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Stabalizing spalted wood ?

Discussion in 'Shooting Related Threads' started by BAD 303, Apr 13, 2009.

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  1. BAD 303

    BAD 303 Active Member

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    Does anyone know who stabalizes spalted wood? I know there are some who do it but don't know who. It is a process of injecting acrylic i believe into the wood to make it hard and dense. Thanks
     
  2. hmb

    hmb Well-Known Member

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    What is spalted wood? HMB
     
  3. randy-s

    randy-s Member

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    Minwax makes a product that worked for me. Sorry the name has left me. Good luck. Randy
     
  4. g7777777

    g7777777 TS Supporters TS Supporters

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    wssi@rconnect.com try that email it was for WSSI
     
  5. mixer

    mixer Well-Known Member

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    Actually there is "spalted" wood. Do a search for "spalted wood".


    Eric
     
  6. mixer

    mixer Well-Known Member

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    Spalted wood, who would have guessed there is such a thing?


    Eric
     
  7. Bob Caryl

    Bob Caryl Member

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    I have had spalted wood stabilized by this company. The address is below.

    River Ridge Products
    Stephen White
    W6659 Cozine Road
    Ladysmith, Wi. 54848-9700

    Email: wood2@rrpwhite.com

    Hope this helps.

    Bob
     
  8. bob radasch

    bob radasch Guest

    call WSSI. I have used them for stabilizing specialty woods for real seats on bamboo fly rods. They are in Iowa- cant remeber the guys name- but he is very knowledgable and will be able to tell you if the process will work for the wood you have.

    1-800-301-9774

    wwww.stabilizedwood.com

    good luck
    bob r
     
  9. turmite

    turmite Member

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    If this link works, here is a guitar body of spalted maple.

    "Spalting is caused by the infections of wood with various kinds of white rot fungi. The ideal conditions for spalting to take place are temperatures that range from 70 to 90 degrees Fahrenheit with a moisture content that is at or near the fiber saturation point of about 30%. The characteristic blue-black zone lines of spalted wood form when incompatible colonies offungi come into contact with each other and lay down barriers to separate their territories."

    "The dust created from sanding and sawing spalted wood has a toxic nature about it and has a reputation for causing respiratory problems. More specifically the mold or fungi that causes spalting to occur is what triggers the asthma like reactions that can be severe. Farmers handling moldy hay may experience similar symptoms. About two to five percent of the population can be expected to develop allergic sensitivity to one or more compounds found in wood. If you handle a lot of potentially toxic species, and work with them long enough, you increase your chances of a reaction. Among hobby woodworkers, at least one death has been reported, that of a New Orleans man in 1987. Spalted wood can also contain claustridius, the bacteria responsible for botulism. The best defense is to have a good dust extractions system and to wear a dust mask when working with spalted or any other kind of wood"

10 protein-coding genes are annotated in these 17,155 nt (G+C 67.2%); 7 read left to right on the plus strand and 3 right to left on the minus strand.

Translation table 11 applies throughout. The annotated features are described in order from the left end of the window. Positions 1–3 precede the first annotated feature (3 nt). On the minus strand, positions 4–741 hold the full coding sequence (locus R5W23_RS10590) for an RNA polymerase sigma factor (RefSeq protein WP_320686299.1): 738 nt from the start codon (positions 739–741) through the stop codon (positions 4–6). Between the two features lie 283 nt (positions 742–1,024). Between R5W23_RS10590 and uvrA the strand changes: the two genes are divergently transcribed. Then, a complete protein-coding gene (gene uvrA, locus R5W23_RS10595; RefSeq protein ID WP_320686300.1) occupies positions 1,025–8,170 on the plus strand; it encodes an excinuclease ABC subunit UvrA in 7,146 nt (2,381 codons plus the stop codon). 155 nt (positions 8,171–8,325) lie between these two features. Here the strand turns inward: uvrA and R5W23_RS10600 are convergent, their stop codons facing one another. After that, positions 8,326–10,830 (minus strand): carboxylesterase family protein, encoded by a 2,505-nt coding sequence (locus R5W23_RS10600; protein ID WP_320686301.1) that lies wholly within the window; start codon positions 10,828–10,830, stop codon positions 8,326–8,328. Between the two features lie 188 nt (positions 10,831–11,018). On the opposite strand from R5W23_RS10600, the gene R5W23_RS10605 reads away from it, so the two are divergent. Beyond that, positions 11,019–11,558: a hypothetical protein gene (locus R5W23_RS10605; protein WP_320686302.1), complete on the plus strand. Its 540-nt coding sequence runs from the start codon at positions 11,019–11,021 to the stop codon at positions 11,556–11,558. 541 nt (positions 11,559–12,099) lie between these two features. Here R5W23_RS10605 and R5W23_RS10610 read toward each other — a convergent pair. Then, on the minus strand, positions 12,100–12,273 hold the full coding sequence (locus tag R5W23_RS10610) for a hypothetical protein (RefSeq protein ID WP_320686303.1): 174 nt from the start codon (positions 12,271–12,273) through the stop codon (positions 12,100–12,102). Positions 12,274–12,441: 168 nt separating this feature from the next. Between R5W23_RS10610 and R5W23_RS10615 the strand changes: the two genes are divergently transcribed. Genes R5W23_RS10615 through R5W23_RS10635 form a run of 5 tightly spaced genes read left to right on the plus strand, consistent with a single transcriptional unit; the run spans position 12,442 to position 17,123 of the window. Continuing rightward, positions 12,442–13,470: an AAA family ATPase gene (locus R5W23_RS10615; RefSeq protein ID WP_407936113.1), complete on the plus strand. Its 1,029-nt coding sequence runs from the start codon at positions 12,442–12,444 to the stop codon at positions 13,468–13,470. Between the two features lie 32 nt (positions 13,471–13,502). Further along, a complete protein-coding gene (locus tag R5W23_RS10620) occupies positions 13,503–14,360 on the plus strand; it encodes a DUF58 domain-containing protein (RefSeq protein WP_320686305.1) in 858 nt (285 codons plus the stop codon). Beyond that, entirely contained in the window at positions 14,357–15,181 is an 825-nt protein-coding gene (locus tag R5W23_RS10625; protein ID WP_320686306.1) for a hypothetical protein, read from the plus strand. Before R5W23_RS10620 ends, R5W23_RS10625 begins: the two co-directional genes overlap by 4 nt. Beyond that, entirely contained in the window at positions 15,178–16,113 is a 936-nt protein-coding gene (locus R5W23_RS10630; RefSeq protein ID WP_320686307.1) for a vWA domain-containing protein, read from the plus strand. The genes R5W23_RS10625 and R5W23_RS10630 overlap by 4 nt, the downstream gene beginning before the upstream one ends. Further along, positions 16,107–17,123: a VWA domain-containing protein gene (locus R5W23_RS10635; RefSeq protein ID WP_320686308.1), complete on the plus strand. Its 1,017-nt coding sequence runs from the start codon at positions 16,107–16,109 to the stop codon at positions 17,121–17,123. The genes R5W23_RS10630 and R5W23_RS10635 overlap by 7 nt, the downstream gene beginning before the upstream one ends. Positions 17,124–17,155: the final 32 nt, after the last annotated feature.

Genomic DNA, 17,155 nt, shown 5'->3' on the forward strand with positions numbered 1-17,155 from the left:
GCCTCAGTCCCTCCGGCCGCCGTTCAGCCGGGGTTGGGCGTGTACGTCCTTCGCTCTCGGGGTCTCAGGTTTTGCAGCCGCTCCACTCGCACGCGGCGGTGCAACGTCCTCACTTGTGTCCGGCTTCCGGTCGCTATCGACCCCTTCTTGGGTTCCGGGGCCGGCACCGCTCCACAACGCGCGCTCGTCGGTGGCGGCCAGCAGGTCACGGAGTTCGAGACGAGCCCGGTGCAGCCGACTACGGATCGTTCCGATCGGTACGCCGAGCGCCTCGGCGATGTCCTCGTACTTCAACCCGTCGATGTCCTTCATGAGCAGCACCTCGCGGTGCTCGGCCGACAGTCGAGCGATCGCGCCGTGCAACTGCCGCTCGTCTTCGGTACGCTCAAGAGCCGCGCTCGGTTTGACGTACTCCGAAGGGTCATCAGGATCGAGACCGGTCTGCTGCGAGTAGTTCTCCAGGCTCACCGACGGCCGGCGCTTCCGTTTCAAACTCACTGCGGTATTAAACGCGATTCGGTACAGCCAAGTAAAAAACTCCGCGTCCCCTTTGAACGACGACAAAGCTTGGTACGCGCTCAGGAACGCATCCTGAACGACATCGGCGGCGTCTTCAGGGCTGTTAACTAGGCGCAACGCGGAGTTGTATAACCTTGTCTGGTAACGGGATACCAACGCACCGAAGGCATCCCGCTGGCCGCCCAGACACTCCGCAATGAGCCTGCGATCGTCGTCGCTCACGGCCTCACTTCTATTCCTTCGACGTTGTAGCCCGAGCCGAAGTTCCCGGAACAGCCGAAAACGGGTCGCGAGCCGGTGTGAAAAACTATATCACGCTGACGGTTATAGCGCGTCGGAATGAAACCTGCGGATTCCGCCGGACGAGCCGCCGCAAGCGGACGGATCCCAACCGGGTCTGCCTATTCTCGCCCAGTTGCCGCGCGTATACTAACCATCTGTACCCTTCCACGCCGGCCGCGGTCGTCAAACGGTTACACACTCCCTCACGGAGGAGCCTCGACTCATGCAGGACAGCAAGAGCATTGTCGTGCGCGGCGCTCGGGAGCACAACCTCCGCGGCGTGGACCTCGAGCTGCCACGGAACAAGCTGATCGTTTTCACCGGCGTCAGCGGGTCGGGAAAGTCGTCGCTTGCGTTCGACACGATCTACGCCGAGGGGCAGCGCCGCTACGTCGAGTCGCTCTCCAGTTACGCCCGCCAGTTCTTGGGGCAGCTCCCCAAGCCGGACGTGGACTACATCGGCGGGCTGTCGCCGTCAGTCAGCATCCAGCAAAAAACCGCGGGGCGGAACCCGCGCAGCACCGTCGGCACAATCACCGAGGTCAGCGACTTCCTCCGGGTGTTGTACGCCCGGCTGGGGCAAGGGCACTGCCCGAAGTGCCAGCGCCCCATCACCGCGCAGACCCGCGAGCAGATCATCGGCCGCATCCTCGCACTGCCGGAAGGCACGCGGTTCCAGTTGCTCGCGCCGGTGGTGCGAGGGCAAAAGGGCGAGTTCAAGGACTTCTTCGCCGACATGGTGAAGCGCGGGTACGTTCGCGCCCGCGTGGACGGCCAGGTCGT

I can attest to the allergeric problems with spalted woods. In addition, when infused with the acrylic resins used to stabilize the wood, the effect is much more harsh on the lungs. What ever you do, wear a good respirator, not just a dust mask. You may ask me how I know! ;((((

    Mike
     
  10. turmite

    turmite Member

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    Here is a light weight .22 rimfire sporter benchrest stock I made from spalted sycamore. Total weight of the stock was 14oz before finish, and I stabilazed by soaking a very slow drying epoxy resin into the wood and allowing it to soak all it would take.

    I have used other pieces of spalted sycamore, maple, beech and birch that have not needed any stabilization. Just because it is spalted does not necessarily mean it is soft.

    Mike
     
  11. BAD 303

    BAD 303 Active Member

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    Thanks for all the help as the guy in Iowa was who i was looking for.
     
  12. Bruce Specht

    Bruce Specht Well-Known Member

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    Interesting information thanks
     
  13. Butterfingers

    Butterfingers TS Member

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    Look here.
    http://www.thewoodbox.com/data/wood/spaltedinfo.htm
     
  14. Guy

    Guy Member

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    I've used these guys before on a stick of burled claro. Turned out great.

    K & G Finishing Supplies 1972 Forest Ave Lakeside, Az. 85929 520-537-8877
     
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